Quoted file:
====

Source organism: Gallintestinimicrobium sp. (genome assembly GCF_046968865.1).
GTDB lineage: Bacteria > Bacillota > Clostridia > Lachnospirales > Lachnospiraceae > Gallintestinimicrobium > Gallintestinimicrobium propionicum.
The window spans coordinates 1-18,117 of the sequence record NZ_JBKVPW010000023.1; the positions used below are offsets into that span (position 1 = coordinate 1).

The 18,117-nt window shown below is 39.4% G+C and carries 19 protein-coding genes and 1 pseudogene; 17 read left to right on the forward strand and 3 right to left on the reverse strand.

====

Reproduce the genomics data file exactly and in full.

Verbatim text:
Source organism: Gallintestinimicrobium sp. (genome assembly GCF_046968865.1).
GTDB lineage: Bacteria > Bacillota > Clostridia > Lachnospirales > Lachnospiraceae > Gallintestinimicrobium > Gallintestinimicrobium propionicum.
The window spans coordinates 1-18,117 of the sequence record NZ_JBKVPW010000023.1; the positions used below are offsets into that span (position 1 = coordinate 1).

The 18,117-nt window shown below is 39.4% G+C and carries 19 protein-coding genes and 1 pseudogene; 17 read left to right on the forward strand and 3 right to left on the reverse strand.